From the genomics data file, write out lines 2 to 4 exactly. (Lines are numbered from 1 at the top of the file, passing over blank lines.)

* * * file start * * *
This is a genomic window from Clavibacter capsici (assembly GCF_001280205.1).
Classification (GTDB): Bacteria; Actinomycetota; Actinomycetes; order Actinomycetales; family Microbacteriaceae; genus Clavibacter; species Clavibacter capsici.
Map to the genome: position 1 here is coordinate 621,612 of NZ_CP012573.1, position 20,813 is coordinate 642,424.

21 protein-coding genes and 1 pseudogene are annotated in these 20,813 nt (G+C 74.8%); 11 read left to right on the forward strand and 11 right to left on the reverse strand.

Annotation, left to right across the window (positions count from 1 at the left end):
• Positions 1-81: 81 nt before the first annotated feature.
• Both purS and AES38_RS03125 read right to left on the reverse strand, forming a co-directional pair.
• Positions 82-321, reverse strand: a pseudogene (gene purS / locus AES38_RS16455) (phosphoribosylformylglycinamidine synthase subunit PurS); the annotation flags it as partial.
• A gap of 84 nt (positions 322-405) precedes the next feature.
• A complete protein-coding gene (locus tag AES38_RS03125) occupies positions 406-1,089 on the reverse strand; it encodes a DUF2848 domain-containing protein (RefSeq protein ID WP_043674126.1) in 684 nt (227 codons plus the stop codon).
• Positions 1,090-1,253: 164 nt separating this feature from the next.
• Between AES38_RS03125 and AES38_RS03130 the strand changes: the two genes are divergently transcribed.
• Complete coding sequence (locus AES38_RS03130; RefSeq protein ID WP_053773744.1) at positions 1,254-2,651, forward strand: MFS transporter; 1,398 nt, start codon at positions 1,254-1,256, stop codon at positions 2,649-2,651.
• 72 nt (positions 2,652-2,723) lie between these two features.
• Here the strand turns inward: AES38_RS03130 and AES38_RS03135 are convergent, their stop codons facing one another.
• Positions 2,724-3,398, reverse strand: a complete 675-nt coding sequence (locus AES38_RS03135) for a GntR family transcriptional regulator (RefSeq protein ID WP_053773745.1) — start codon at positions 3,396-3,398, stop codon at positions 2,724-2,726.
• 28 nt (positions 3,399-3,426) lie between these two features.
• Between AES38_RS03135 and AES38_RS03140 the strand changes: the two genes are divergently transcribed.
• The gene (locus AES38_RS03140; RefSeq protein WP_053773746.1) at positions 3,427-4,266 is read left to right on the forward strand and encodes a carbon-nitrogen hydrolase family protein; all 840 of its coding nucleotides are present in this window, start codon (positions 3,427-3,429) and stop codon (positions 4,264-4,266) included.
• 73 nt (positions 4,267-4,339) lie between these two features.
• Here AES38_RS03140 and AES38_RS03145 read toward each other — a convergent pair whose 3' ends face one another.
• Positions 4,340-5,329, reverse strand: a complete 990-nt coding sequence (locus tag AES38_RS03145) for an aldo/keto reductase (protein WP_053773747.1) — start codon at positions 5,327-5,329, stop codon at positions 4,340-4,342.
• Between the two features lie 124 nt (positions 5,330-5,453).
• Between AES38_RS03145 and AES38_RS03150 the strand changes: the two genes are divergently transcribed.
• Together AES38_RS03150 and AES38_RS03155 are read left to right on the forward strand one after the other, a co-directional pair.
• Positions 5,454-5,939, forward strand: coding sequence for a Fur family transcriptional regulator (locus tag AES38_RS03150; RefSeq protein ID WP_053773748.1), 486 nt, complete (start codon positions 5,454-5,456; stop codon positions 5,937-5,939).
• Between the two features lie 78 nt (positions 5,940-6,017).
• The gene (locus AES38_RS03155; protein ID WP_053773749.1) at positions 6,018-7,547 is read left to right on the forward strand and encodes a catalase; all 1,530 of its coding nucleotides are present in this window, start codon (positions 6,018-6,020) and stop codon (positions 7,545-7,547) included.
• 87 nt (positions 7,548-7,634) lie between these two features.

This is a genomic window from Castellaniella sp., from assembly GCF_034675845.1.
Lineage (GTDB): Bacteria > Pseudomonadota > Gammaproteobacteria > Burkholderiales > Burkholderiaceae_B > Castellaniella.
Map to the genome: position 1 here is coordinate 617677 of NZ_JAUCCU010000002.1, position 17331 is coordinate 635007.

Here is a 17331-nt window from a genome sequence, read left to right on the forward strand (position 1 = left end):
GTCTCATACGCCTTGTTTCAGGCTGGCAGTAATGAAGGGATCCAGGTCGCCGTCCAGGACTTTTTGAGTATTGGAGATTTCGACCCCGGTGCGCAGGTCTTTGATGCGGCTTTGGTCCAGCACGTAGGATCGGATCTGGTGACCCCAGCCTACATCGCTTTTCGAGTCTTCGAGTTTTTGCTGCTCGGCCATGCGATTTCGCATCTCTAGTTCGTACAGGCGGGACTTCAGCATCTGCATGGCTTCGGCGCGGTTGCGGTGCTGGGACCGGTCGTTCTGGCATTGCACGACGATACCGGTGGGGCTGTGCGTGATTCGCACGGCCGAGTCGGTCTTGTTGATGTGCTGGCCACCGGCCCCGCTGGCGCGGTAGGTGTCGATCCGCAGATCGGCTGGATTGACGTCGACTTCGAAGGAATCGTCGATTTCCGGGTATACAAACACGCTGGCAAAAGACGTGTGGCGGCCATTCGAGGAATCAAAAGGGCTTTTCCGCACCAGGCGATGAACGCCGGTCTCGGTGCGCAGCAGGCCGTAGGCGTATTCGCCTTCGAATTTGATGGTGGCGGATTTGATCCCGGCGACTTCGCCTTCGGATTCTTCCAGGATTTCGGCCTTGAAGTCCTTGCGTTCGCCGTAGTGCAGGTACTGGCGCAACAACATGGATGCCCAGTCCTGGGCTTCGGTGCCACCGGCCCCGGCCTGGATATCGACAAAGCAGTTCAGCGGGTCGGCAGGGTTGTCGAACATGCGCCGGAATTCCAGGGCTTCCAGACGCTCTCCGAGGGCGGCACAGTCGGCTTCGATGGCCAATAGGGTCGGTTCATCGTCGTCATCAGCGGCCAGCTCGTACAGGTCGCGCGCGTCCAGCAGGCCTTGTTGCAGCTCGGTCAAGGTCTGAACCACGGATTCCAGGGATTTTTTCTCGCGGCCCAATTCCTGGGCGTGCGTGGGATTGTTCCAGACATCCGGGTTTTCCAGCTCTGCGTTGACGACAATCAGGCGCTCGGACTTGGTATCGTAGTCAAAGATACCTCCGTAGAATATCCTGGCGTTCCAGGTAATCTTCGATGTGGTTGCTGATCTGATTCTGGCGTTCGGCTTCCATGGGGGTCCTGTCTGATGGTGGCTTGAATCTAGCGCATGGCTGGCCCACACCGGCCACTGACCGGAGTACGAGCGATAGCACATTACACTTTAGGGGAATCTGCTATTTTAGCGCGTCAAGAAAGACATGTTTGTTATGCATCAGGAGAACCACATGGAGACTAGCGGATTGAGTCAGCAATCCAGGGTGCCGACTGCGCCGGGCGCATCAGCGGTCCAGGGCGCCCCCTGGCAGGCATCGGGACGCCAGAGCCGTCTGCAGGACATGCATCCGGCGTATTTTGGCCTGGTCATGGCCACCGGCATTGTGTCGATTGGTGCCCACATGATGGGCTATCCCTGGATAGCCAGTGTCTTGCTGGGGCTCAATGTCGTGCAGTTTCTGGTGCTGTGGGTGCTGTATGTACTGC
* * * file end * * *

Classification (GTDB): Bacteria; Actinomycetota; Actinomycetes; order Actinomycetales; family Microbacteriaceae; genus Clavibacter; species Clavibacter capsici.
Map to the genome: position 1 here is coordinate 621,612 of NZ_CP012573.1, position 20,813 is coordinate 642,424.

21 protein-coding genes and 1 pseudogene are annotated in these 20,813 nt (G+C 74.8%); 11 read left to right on the forward strand and 11 right to left on the reverse strand.